The AFH (Attendee from Hell)
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The AFH (Attendee from Hell)

I make a living from business consulting and facilitating award higher education courses and seminars for executives. I enjoy my work. My consulting keeps me current and provides case studies for my classes, and my facilitation ensures that I have a wide knowledge base, which I in turn use in my consulting work.


An Unusual Attendee – Before Class

Here is a humorous, but stressful, story. I facilitated a technical course and had about twenty senior executives in the class. I like to greet the attendees individually as they arrive. One attendee started telling me his life story, how great a practitioner he was and how he was an understudy to a very famous person, and he kept on going and going and would not let me go.


In Class

In class he started rambling about the course. I thanked him and asked him to allow time for others. Not my lucky day. I said that he and I could talk about it during the break. To no avail. I recall a lady saying “Hey, we came to hear him speak, and not you.”


He would not stop.

He would not stop. I asked him to stop, or I would ask him to leave. He ignored me. I stood in front of him and asked him to leave, or I would call security. Fortunately, the gods were with me, and he said nothing.


After the morning break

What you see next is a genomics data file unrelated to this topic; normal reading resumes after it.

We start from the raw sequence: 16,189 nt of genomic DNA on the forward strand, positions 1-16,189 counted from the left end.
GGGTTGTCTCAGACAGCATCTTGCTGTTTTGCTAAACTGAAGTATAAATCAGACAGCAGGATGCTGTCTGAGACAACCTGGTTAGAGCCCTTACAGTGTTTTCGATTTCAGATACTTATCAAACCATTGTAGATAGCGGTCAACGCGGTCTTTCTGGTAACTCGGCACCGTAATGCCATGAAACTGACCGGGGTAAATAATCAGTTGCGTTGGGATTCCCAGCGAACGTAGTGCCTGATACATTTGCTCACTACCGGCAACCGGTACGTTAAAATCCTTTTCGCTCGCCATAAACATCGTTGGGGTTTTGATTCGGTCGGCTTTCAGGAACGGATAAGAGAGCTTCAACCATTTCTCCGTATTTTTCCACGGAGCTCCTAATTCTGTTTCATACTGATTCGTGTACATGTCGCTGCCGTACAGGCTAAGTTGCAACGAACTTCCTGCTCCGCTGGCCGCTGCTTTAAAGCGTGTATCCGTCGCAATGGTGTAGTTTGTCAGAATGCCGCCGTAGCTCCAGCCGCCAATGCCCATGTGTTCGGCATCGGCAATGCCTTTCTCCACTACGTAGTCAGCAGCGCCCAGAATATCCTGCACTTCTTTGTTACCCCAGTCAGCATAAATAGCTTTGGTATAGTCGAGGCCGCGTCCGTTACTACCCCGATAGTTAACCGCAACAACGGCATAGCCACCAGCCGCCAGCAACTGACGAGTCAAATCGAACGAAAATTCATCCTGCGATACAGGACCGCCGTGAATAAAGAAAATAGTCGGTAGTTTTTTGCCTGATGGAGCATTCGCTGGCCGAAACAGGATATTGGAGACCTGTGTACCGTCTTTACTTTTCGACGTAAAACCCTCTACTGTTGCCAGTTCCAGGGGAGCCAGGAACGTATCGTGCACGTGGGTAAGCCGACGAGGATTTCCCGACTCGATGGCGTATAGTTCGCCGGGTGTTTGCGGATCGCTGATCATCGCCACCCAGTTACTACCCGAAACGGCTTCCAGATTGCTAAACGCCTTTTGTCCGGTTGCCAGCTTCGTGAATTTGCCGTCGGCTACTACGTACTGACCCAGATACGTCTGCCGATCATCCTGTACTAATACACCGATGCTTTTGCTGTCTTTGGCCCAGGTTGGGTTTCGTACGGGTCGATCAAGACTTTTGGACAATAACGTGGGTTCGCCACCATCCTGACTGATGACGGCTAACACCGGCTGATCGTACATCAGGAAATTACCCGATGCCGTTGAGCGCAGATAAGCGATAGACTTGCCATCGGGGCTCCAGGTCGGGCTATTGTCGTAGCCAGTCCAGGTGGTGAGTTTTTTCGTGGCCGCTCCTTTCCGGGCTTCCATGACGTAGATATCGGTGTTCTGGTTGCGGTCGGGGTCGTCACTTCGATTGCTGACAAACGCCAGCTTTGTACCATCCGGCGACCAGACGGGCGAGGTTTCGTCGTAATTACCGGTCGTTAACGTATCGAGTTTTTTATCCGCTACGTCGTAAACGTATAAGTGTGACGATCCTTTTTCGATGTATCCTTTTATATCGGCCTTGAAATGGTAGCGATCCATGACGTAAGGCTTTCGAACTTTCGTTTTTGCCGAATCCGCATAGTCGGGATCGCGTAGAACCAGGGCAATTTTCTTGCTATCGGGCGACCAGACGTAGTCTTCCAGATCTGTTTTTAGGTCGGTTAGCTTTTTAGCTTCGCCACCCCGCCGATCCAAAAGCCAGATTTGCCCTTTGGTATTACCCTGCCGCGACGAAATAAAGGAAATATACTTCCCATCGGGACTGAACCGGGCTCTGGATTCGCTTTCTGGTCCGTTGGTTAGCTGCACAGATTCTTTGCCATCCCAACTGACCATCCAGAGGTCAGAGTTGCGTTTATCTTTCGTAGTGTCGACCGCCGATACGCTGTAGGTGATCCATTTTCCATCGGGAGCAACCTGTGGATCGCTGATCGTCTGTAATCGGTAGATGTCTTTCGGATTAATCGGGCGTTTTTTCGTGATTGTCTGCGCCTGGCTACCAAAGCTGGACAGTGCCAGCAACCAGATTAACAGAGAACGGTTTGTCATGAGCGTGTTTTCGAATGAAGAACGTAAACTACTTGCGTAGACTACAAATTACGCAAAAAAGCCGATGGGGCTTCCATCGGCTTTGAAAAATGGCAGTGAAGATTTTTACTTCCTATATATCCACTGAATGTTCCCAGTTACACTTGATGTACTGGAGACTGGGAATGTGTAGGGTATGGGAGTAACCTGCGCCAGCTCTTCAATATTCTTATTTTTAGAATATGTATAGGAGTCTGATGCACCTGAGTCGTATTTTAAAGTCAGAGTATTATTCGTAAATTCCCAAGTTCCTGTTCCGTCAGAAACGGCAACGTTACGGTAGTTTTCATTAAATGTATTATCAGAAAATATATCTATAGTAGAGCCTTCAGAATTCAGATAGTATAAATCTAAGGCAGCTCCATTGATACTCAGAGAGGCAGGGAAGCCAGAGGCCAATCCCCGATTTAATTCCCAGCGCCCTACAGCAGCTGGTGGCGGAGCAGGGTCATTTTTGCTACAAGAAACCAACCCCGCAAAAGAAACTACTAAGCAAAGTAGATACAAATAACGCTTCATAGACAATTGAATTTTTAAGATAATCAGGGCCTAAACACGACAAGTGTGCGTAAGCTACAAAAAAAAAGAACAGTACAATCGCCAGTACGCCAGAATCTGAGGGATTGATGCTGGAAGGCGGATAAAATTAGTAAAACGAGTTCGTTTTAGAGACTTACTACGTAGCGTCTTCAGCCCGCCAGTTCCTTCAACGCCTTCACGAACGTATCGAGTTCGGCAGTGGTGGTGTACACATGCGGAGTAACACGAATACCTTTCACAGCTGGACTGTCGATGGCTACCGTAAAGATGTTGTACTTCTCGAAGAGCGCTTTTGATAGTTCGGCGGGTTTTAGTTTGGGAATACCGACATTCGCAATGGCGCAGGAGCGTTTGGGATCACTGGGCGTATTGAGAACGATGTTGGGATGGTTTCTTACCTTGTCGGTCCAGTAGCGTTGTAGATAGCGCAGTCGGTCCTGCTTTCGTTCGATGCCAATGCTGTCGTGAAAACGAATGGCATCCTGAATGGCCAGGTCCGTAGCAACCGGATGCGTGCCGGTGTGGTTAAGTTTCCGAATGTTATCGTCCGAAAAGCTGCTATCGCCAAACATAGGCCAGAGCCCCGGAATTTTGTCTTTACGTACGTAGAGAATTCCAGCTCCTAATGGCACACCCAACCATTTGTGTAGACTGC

After the morning break, he started again. I asked him to leave and if he did not do so I would immediately call security. He stopped talking for the rest of the morning.


After lunch

After lunch, he asked a question. I thought that he had paid to attend, and had been quiet, so I gave him one minute to speak and asked the lady who spoke up before to time him. As you can imagine he made up for lost time and became a motormouth. The lady advised me when the minute was up, and I stopped him, but he refused to stop. I asked him to immediately leave the room and if he did not, I would call security to remove him. My lucky day, he did not say a word for the rest of the day.


The next day

The next day as we were preparing for class, he came up to me and apologised for how he had acted, saying that he said he was under stress. He said that he would not say anything that day.


How should I react?

I thought it better for all, and more professional, to make this a win-win situation. I was pleasant to him saying we all have our off days but reminded him that he needed to be reasonable in class, otherwise, I would not hesitate to have him removed. He promised me he would behave, and he did.



What would you have done?

Be prepared for the good and the bad. Remember that as a facilitator you need to consider things such as duty of care and professionalism. Fortunately, I am patient, professional, client-driven and not a hot head and it all worked out well. There were no deaths or injuries in that two-day class.


Associate Professor Cyril Jankoff is Associate Dean, Scholarship; an Associate Director, Undergraduate Studies; and a Fellow of the Centre for Scholarship and Research (since 2021)